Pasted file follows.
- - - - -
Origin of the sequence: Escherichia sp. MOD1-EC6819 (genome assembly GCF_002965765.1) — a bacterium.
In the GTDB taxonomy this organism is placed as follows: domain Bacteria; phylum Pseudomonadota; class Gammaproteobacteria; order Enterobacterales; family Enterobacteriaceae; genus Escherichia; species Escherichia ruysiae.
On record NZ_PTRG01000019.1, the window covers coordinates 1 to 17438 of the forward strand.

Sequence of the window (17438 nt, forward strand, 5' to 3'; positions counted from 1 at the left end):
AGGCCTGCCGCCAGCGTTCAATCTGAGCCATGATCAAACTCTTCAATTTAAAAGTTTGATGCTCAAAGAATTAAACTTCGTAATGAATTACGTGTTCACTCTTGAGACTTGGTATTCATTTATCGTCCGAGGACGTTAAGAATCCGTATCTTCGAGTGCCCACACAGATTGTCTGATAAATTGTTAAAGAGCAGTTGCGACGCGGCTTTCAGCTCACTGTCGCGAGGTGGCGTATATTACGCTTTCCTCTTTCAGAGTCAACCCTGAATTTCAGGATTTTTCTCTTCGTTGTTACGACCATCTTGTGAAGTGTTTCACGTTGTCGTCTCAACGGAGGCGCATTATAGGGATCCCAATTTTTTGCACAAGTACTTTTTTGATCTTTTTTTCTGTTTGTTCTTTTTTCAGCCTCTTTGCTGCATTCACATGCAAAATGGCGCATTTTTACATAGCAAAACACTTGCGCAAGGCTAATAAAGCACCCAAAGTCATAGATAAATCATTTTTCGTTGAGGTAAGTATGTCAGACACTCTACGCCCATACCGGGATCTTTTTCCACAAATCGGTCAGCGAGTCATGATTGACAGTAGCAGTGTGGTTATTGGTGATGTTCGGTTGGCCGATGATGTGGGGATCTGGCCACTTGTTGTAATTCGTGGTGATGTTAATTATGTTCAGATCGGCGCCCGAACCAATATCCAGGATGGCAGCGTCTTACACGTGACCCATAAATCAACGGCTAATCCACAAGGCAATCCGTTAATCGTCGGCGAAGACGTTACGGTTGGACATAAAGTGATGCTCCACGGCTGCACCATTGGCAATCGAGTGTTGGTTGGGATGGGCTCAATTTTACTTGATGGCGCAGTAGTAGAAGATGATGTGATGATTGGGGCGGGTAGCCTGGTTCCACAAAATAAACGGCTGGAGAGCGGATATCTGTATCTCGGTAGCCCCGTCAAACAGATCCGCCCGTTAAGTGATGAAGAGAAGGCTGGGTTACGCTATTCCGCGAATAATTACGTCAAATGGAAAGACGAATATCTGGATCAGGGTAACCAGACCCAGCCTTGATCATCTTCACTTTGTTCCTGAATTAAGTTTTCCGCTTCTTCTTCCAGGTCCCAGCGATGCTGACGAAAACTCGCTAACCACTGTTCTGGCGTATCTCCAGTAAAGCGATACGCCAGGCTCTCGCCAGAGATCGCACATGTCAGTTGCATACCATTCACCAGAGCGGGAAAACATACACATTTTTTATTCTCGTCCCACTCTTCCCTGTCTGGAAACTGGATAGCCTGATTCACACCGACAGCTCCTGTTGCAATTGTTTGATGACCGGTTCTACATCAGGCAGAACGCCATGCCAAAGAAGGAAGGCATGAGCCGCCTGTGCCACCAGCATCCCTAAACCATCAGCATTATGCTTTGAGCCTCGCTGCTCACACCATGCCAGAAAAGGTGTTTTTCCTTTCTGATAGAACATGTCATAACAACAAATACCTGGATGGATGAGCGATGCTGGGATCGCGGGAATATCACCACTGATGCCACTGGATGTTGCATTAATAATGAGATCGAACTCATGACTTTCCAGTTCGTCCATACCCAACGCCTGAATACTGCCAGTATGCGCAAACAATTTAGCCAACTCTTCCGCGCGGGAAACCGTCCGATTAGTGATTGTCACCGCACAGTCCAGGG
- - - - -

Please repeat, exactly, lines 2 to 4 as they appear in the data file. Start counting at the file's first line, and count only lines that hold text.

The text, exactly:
In the GTDB taxonomy this organism is placed as follows: domain Bacteria; phylum Pseudomonadota; class Gammaproteobacteria; order Enterobacterales; family Enterobacteriaceae; genus Escherichia; species Escherichia ruysiae.
On record NZ_PTRG01000019.1, the window covers coordinates 1 to 17438 of the forward strand.

Sequence of the window (17438 nt, forward strand, 5' to 3'; positions counted from 1 at the left end):